I agree that the UN needs to be reformed—more importantly, eliminated. However, the reality of that happening with a U.S. globalist congress is nil. So does the UN need to be reformed? Yes, but not in the way the Report on the Reform of the UN recommends.

Operating within the United Nations is the Commonwealth. The Commonwealth not only operates in the UN; it operates throughout the entire international infrastructure: The IMF/World Bank, the Group of Eight, the Group of Seven Finance Ministers, the World Trade Organization, the Free Trade Areas of the Americas, the European Union, the Bank for International Settlements, and the International Organization of Security Commissions.

The English word “Commonwealth” is from the 15th Century and indicates one of the following: a nation, state, or political unit; a state founded on law by agreement of the people for the common good; a republic and/or a federated union of constituent states. The Commonwealth of England was the official title of the political unit that replaced the kingdoms of Scotland and England under the rule of Oliver Cromwell. Kingdom and its former colonies.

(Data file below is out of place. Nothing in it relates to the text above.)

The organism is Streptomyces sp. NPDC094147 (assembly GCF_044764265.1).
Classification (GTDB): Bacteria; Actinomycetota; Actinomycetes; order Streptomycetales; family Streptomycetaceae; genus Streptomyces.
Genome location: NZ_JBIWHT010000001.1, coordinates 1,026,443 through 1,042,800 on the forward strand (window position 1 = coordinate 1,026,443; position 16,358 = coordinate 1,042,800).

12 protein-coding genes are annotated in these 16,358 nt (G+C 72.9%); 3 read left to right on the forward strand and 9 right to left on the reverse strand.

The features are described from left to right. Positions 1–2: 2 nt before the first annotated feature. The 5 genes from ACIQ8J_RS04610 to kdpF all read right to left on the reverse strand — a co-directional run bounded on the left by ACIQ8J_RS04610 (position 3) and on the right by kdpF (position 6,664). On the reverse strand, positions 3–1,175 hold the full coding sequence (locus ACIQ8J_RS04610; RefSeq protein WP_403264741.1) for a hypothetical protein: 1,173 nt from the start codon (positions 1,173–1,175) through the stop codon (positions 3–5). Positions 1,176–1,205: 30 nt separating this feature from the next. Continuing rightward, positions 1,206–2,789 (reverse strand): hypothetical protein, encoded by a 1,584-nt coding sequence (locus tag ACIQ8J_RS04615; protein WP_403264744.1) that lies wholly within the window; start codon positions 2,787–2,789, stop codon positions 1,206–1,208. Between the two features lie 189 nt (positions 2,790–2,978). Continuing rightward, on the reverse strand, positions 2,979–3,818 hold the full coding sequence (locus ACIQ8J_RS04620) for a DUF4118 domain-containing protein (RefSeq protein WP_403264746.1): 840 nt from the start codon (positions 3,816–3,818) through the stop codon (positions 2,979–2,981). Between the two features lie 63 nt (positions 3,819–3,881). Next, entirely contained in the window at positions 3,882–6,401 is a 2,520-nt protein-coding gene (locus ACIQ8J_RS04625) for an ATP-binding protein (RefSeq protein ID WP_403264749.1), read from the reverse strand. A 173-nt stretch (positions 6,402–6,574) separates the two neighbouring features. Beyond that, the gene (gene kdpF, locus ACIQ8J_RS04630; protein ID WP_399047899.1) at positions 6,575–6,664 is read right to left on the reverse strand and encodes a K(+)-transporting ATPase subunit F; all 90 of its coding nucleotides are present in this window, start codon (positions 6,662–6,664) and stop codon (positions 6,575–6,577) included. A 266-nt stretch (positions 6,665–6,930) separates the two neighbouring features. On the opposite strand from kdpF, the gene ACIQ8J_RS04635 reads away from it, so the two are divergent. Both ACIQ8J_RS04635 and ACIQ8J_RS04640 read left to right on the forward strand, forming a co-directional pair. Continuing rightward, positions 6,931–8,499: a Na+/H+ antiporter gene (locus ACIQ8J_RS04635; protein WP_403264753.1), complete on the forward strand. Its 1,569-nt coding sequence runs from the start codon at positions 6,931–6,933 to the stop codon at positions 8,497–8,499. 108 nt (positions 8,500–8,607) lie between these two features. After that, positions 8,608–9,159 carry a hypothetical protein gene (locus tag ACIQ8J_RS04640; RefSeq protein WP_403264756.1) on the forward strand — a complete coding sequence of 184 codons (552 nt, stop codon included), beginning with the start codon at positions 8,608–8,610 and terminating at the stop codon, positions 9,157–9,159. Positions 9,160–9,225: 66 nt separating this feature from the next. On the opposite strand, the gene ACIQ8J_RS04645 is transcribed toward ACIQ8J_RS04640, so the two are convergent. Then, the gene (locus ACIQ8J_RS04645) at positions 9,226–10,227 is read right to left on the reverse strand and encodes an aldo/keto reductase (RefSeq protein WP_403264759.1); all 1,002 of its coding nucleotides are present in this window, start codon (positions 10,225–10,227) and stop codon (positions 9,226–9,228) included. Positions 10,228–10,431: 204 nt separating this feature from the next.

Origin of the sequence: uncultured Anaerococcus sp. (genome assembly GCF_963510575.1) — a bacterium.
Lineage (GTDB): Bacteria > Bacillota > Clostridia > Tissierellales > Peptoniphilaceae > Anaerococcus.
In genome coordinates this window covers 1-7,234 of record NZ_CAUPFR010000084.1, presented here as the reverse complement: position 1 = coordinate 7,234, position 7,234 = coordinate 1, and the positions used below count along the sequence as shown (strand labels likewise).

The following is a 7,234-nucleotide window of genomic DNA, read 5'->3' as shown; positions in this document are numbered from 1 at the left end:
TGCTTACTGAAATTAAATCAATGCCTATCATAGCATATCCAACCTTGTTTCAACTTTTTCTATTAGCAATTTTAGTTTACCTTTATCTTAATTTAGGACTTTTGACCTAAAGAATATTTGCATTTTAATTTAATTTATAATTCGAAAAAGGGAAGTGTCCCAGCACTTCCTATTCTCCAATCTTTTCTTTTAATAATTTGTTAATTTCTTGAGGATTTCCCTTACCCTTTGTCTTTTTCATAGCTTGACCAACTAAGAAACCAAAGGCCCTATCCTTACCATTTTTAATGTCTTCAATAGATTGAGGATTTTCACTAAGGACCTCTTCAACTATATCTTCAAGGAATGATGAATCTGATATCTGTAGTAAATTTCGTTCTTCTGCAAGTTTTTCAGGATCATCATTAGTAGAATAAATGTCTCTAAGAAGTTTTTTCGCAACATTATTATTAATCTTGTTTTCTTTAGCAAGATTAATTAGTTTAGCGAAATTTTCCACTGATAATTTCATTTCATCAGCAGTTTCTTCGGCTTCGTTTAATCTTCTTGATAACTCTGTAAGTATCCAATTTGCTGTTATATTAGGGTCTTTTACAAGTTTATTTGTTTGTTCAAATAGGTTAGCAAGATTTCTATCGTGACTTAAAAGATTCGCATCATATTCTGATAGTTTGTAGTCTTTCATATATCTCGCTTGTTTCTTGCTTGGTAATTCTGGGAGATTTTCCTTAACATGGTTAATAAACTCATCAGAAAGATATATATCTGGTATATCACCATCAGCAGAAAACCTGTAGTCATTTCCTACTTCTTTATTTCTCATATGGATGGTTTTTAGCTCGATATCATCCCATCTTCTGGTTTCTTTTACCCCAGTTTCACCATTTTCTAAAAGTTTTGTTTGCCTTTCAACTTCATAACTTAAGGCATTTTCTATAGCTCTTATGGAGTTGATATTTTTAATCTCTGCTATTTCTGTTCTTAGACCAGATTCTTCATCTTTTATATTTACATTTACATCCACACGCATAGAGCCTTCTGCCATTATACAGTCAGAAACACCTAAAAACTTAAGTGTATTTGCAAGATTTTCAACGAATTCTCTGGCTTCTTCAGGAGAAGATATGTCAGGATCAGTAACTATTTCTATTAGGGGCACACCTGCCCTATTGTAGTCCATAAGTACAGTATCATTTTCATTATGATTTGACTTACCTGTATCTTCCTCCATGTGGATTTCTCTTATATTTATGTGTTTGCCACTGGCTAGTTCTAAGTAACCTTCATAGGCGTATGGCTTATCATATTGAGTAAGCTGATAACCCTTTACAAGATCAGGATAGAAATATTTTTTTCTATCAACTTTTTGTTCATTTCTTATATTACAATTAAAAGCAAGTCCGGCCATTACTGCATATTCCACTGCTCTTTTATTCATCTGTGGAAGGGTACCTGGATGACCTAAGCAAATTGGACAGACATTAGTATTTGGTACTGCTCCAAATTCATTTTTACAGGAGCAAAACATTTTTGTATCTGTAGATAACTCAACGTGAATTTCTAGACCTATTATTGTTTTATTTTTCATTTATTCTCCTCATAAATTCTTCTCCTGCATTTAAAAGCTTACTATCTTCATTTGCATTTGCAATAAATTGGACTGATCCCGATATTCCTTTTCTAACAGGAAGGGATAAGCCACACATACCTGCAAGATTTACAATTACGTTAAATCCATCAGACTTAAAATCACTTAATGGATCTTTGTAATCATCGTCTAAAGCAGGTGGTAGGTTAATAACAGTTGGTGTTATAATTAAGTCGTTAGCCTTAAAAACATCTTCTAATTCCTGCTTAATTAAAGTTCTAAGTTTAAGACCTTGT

According to Wikipedia.org, “The Commonwealth of Nations is a voluntary association of independent sovereign states, mostly formed by the United Kingdom and its former colonies.” Countries that “acknowledge the British monarch as head of state are known as Commonwealth Realms,” while all members recognize Queen Elizabeth II as Head of the Commonwealth.

The population of the Commonwealth is about 1.8B people or 30% of the world’s population. The land of Commonwealth countries equals about ¼ of the world’s land area. The objectives of the Commonwealth were set down in the Haare Declaration of 1991. Interestingly enough, its goals are the same as those of the United Nations: international peace and order, global economic development, and the rule of international law. Acknowledging that many Commonwealth countries are poor and face acute problems, it further outlines: “Only sound and sustainable development can offer these millions the prospect of betterment. Achieving this will require a flow of public and private recourse from the developed to the developing world.”